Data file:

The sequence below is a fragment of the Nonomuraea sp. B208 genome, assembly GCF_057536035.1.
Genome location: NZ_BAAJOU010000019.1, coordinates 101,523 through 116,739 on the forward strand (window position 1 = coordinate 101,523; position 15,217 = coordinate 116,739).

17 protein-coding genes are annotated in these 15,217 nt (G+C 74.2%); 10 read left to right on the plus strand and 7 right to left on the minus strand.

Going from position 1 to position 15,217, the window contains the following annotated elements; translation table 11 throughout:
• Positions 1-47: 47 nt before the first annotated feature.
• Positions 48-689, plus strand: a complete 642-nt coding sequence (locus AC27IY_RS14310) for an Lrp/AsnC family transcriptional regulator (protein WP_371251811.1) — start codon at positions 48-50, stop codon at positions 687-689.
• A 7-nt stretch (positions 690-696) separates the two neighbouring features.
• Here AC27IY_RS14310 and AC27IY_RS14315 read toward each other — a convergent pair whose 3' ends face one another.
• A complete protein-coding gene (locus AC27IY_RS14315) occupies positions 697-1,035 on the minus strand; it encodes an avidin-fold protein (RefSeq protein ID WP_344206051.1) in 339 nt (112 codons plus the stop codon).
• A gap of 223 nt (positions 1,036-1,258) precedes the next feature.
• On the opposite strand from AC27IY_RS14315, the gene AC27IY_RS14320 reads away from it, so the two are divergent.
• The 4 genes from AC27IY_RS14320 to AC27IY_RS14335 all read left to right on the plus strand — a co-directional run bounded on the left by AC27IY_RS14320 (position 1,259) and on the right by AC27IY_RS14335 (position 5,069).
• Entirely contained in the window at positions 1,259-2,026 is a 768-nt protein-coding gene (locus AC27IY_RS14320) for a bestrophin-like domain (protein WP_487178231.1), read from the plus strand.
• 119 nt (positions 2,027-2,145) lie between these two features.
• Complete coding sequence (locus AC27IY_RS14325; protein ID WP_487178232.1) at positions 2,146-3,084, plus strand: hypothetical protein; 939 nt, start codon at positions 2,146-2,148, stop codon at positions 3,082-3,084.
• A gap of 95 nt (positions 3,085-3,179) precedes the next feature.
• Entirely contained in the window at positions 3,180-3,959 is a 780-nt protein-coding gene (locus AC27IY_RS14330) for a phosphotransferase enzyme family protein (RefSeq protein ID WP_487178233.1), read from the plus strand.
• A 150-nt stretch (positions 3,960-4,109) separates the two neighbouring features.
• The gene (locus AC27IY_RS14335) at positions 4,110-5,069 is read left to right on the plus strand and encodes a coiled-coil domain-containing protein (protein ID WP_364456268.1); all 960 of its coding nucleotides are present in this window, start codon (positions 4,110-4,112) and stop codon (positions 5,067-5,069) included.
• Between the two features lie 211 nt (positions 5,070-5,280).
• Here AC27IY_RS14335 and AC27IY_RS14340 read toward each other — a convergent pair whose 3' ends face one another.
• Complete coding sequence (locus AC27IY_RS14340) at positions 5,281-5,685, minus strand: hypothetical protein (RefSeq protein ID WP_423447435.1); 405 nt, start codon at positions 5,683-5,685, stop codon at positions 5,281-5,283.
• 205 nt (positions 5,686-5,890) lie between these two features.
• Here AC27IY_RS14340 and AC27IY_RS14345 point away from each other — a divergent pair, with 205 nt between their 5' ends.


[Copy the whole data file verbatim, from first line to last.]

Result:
The sequence below is a fragment of the Nonomuraea sp. B208 genome, assembly GCF_057536035.1.
Genome location: NZ_BAAJOU010000019.1, coordinates 101,523 through 116,739 on the forward strand (window position 1 = coordinate 101,523; position 15,217 = coordinate 116,739).

17 protein-coding genes are annotated in these 15,217 nt (G+C 74.2%); 10 read left to right on the plus strand and 7 right to left on the minus strand.

Going from position 1 to position 15,217, the window contains the following annotated elements; translation table 11 throughout:
• Positions 1-47: 47 nt before the first annotated feature.
• Positions 48-689, plus strand: a complete 642-nt coding sequence (locus AC27IY_RS14310) for an Lrp/AsnC family transcriptional regulator (protein WP_371251811.1) — start codon at positions 48-50, stop codon at positions 687-689.
• A 7-nt stretch (positions 690-696) separates the two neighbouring features.
• Here AC27IY_RS14310 and AC27IY_RS14315 read toward each other — a convergent pair whose 3' ends face one another.
• A complete protein-coding gene (locus AC27IY_RS14315) occupies positions 697-1,035 on the minus strand; it encodes an avidin-fold protein (RefSeq protein ID WP_344206051.1) in 339 nt (112 codons plus the stop codon).
• A gap of 223 nt (positions 1,036-1,258) precedes the next feature.
• On the opposite strand from AC27IY_RS14315, the gene AC27IY_RS14320 reads away from it, so the two are divergent.
• The 4 genes from AC27IY_RS14320 to AC27IY_RS14335 all read left to right on the plus strand — a co-directional run bounded on the left by AC27IY_RS14320 (position 1,259) and on the right by AC27IY_RS14335 (position 5,069).
• Entirely contained in the window at positions 1,259-2,026 is a 768-nt protein-coding gene (locus AC27IY_RS14320) for a bestrophin-like domain (protein WP_487178231.1), read from the plus strand.
• 119 nt (positions 2,027-2,145) lie between these two features.
• Complete coding sequence (locus AC27IY_RS14325; protein ID WP_487178232.1) at positions 2,146-3,084, plus strand: hypothetical protein; 939 nt, start codon at positions 2,146-2,148, stop codon at positions 3,082-3,084.
• A gap of 95 nt (positions 3,085-3,179) precedes the next feature.
• Entirely contained in the window at positions 3,180-3,959 is a 780-nt protein-coding gene (locus AC27IY_RS14330) for a phosphotransferase enzyme family protein (RefSeq protein ID WP_487178233.1), read from the plus strand.
• A 150-nt stretch (positions 3,960-4,109) separates the two neighbouring features.
• The gene (locus AC27IY_RS14335) at positions 4,110-5,069 is read left to right on the plus strand and encodes a coiled-coil domain-containing protein (protein ID WP_364456268.1); all 960 of its coding nucleotides are present in this window, start codon (positions 4,110-4,112) and stop codon (positions 5,067-5,069) included.
• Between the two features lie 211 nt (positions 5,070-5,280).
• Here AC27IY_RS14335 and AC27IY_RS14340 read toward each other — a convergent pair whose 3' ends face one another.
• Complete coding sequence (locus AC27IY_RS14340) at positions 5,281-5,685, minus strand: hypothetical protein (RefSeq protein ID WP_423447435.1); 405 nt, start codon at positions 5,683-5,685, stop codon at positions 5,281-5,283.
• 205 nt (positions 5,686-5,890) lie between these two features.
• Here AC27IY_RS14340 and AC27IY_RS14345 point away from each other — a divergent pair, with 205 nt between their 5' ends.